The Dodgers and Nationals are set to square off in Game 5 of the National League Division Series tonight in a winner-take-all contest (8 p.m. ET on FS1). The victor moves on to face the Cubs in the NL Championship Series, while the losing team is headed home.
Ahead of the highly anticipated matchup, here is a look at the most dramatic of the 27 Division Series Game 5s in the Wild Card era.
Oct. 8, 1995: Mariners 6, Yankees 5
The Mariners tied the score in the bottom of the eighth inning on a bases-loaded walk by pinch-hitter Doug Strange, only to see the Yankees take an 11th-inning lead on a Randy Velarde single. Joey Cora reached on a bunt single to begin the bottom of the 11th, and Ken Griffey Jr. followed with a single up the middle to put runners on the corners off Yankees reliever Jack McDowell. Edgar Martinez then ripped a double down the left-field line, scoring Cora and Griffey to send the Mariners to the American League Championship Series for the first time in franchise history.
Oct. 14, 2001: D-backs 2, Cardinals 1
D-backs manager Bob Brenly rode right-hander Curt Schilling, who had Arizona staring down a spot in the NL Championship Series before allowing a game-tying solo home run to J.D. Drew in the top of the eighth inning. The D-backs found a way to advance anyway, as Tony Womack sliced a single into left-center field in the bottom of the ninth to score pinch-runner Danny Bautista from second base and punch Arizona's ticket to the NLCS for the first time in team history.
Oct. 7, 2011: Brewers 3, D-backs 2
Willie Bloomquist nearly saved Arizona's chance at a trip to the NLCS, tying the score at 2-2 with an RBI bunt single off Brewers reliever John Axford in the top of the ninth. Unable to push across a run in the ninth, Milwaukee got its chance when Carlos Gomez singled and stole second in the 10th. Nyjer Morgan then laced a single up the box off J.J. Putz to send Milwaukee to an LDS for the first time since 1982 (when the Brewers played in the AL).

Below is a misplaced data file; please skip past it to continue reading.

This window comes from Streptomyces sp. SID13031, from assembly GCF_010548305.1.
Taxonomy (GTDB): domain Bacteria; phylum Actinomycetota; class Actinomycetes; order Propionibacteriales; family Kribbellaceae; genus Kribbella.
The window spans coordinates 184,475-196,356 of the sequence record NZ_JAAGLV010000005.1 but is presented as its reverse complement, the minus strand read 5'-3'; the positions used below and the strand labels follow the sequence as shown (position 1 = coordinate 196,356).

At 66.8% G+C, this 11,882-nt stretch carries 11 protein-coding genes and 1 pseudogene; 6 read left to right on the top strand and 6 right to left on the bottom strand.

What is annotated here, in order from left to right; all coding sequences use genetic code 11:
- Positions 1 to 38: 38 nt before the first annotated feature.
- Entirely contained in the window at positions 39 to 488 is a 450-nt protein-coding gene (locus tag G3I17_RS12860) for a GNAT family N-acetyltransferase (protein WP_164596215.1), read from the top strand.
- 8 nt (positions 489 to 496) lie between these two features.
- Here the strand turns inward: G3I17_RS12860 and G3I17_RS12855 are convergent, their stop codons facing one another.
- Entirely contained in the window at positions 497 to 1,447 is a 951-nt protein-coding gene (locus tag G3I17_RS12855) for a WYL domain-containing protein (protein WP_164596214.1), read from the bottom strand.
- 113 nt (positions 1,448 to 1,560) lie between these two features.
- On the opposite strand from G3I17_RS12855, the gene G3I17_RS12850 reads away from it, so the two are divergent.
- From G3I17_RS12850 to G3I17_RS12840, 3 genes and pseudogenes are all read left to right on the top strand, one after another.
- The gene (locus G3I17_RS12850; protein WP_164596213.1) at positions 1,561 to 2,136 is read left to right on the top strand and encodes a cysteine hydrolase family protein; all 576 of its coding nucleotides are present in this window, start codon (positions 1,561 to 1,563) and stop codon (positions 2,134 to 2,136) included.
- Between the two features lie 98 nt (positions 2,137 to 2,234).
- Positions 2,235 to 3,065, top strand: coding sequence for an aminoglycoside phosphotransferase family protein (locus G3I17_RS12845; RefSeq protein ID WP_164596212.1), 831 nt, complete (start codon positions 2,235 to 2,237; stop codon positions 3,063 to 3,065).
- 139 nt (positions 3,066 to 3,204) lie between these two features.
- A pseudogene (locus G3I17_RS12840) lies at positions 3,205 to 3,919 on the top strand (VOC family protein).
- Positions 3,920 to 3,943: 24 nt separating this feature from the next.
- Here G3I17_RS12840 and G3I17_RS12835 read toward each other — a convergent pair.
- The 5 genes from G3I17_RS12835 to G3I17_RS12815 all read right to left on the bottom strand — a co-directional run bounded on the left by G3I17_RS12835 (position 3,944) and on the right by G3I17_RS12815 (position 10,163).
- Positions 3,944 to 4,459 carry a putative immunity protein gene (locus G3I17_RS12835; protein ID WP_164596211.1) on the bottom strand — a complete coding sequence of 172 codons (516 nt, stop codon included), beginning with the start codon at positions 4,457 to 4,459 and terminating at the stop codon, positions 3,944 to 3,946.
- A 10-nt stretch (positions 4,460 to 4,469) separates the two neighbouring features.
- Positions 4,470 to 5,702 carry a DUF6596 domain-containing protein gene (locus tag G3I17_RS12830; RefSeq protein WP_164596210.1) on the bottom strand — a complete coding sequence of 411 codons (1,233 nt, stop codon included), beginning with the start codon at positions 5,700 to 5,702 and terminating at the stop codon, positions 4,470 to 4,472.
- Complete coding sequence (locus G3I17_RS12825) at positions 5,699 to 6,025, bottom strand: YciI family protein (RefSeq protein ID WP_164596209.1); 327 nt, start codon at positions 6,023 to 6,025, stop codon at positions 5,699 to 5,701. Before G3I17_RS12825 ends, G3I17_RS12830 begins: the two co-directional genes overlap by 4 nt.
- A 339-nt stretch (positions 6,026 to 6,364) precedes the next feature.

The crazy comebacks
Oct. 12, 2012: Cardinals 9, Nationals 7
The Nationals jumped out to a commanding 6-0 lead in the first three innings, seeking their first trip to the NLCS in team history. The Cardinals climbed back, scoring runs in five of the final six innings, including four runs in the ninth, to stun Washington and advance to the NLCS for the second straight year.
Oct. 14, 2015: Blue Jays 6, Rangers 3
This Game 5 featured about everything you could possibly ask for in a postseason contest: a few wacky plays, multiple bench-clearing incidents and one of the most iconic home runs in recent memory. Jose Bautista's emphatic game-winning three-run blast in the seventh inning featured a bat flip for the ages and helped Toronto advance to the ALCS for the first time since 1993.
The one-run nailbiters
Oct. 6, 1997: Indians 4, Yankees 3
The Indians scored three in the third inning on a Manny Ramirez two-run double followed by a Matt Williams RBI single. They increased their lead to four in the fourth, but the Yankees came back with two runs in the fifth and one in the sixth. Cleveland's bullpen arms -- Mike Jackson, Paul Assenmacher and Jose Mesa -- locked down the New York bats over the final three innings to help Cleveland move on to the ALCS for the second time in three seasons.